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Legal analyst asserts Trump’s right to crucial records in federal criminal case.

Legal Analyst: Trump’s Retention of Presidential Records Within His Rights

According to legal analyst Mike Davis, former President Donald Trump had the right to hold onto records from his time as president despite federal prosecutors arguing the move constituted willful retention of national defense information.

Davis, who served as a legal counsel to Sen. Chuck Grassley (R-Iowa) and clerk for a federal judge, and now heads the Article III Project, explained that the 37-count federal indictment against Trump is legally flawed when compared to past court precedents surrounding presidential records.

“Former presidents are allowed to have their presidential records when they leave office, whether they are classified or not, and that is in the Presidential Records Act. And that’s why Congress gives former presidents secure office space, federally funded staff, and Secret Service protection in the heavily guarded office of the former president,” Davis said in a Wednesday interview with NTD’s “Capitol Report.”

Davis criticized President Joe Biden’s Justice Department, Attorney General Merrick Garland, and special counsel Jack Smith for ignoring the wording and case law surrounding the issue, which should have involved the Presidential Records Act (PRA), and instead charging Trump with violating the Espionage Act.

The 37-count indictment (pdf) against Trump includes 31 counts of willful retention of classified information, in violation of the Espionage Act.

“They can’t charge espionage for something a former president is allowed to have under the Presidential Records Act,” Davis asserted.

Davis emphasized that there was no evidence in the indictment suggesting that Trump intended to harm U.S. national security with the documents found by federal prosecutors.

“There’s no evidence whatsoever he tried to harm America with [the records] and he’s allowed to have them under the Presidential Records Act, so how can you charge a president for retaining his presidential records under the Espionage Act and try to throw him in jail for the rest of his life?” Davis questioned.

The Sock Drawer Standard

The Presidential Records Act (PRA) establishes a system where a president must categorize records from their time in office as either presidential or personal.

Since the indictment, Trump and his supporters have pointed to past court cases that demonstrated a president’s authority to make decisions regarding the disposal of documents, with neither the NARA Archivist nor Congress having the power to overrule a president’s judgment.

Trump specifically referenced a 2012 court case in which Judicial Watch sought to compel NARA to collect and disclose recordings that former President Bill Clinton had retained from his time in office. Clinton had reportedly kept dozens of these tapes in his sock drawer. Judge Amy Berman Jackson, an appointee of President Barack Obama, ruled in favor of allowing Clinton to withhold the recordings in a 2012 ruling (pdf).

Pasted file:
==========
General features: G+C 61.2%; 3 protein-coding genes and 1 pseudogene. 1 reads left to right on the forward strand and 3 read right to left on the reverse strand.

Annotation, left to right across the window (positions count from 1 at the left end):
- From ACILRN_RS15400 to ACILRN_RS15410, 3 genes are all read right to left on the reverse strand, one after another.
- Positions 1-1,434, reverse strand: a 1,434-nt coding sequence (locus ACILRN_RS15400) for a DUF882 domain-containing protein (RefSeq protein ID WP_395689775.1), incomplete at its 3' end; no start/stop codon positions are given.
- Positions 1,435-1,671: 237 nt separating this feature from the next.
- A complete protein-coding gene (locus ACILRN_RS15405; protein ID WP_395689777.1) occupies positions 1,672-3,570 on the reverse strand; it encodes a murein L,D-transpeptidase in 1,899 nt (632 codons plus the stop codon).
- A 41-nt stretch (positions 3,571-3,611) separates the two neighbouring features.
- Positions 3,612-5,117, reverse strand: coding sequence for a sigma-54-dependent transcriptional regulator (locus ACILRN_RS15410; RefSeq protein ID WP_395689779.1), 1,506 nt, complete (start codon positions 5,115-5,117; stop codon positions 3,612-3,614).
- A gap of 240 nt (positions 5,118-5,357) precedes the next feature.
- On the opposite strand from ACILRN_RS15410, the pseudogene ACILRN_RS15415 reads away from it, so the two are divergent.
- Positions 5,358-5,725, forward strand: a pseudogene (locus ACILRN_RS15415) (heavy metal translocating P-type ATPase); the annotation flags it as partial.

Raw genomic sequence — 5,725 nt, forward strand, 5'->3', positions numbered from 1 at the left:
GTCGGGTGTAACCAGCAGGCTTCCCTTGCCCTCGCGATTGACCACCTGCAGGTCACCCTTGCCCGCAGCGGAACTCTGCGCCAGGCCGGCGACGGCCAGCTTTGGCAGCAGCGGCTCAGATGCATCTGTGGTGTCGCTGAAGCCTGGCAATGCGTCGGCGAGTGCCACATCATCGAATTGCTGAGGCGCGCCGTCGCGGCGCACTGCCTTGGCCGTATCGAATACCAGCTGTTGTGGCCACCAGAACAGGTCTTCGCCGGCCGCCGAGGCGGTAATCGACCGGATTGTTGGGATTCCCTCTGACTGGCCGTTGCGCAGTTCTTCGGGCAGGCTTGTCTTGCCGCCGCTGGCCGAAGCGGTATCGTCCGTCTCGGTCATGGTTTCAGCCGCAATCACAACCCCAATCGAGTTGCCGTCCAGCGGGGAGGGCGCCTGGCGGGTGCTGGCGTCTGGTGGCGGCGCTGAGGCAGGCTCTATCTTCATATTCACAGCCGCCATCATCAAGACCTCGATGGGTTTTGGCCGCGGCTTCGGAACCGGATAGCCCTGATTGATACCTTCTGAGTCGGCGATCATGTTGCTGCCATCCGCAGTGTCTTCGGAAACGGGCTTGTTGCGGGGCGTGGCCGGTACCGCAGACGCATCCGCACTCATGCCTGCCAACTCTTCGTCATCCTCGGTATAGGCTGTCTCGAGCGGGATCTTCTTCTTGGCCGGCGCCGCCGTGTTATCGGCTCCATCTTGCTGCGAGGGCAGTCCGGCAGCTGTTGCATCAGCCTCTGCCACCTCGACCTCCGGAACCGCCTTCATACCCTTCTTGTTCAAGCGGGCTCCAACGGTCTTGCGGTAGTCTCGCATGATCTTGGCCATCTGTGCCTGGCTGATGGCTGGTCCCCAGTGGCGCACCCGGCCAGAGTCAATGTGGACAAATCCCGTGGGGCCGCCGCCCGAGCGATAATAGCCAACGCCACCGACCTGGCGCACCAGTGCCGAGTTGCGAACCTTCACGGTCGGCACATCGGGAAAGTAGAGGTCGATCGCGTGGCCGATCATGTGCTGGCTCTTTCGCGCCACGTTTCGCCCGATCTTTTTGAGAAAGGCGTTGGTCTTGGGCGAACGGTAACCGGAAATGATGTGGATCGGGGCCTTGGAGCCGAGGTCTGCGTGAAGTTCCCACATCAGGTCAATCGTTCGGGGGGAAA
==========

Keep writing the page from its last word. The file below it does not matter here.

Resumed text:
“This Obama judge held that President Clinton could have eight years of highly classified audio recordings of his presidency, including discussions with foreign leaders—obviously highly classified—in his sock drawer,” Davis highlighted. “There was no raid. There was no indictment.”

Political Motives Behind Charges

Davis, along with Trump and several other Republican politicians, believes that the decision to indict Trump over his retention of documents is politically motivated.

“This is a bogus political hit by Biden to go after Trump because they fear he’s going to win the next election,” Davis claimed.

In a separate interview with “Capitol Report,” Rep. Andy Biggs (R-Ariz.) stated, “I think everybody’s in agreement that this is disparate and politically motivated.”

Biggs pointed out that other political officials, such as former Secretary of State Hillary Clinton and Biden himself, have not faced federal charges despite retaining classified documents.

Biden has denied having any involvement in the decision to indict Trump, who was his opponent in the 2020 election and currently leads the 2024 Republican primary field.

Garland also defended Smith’s decision to charge Trump on Wednesday, stating that the prosecutor “has assembled a group of experienced and talented prosecutors and agents who share his commitment to integrity and the rule of law.”

The Peril of Process Crimes

Former Assistant U.S. Attorney John O’Connor, like Davis, has expressed skepticism about the legal validity of the charges against Trump under the Espionage Act.

“Even with the Presidential Records Act, the president has some unspecified time within which to hand over the documents,” O’Connor explained. “So mere possession of classified documents by an ex-president is not illegal, should not be looked at as illegal. And so, yes, it’s a very flimsy basis to say that there’s anything wrong with him possessing classified documents. I don’t buy it.”

O’Connor, however, has expressed concern about Trump’s alleged conduct when faced with the…

" Conservative News Daily does not always share or support the views and opinions expressed here; they are just those of the writer."

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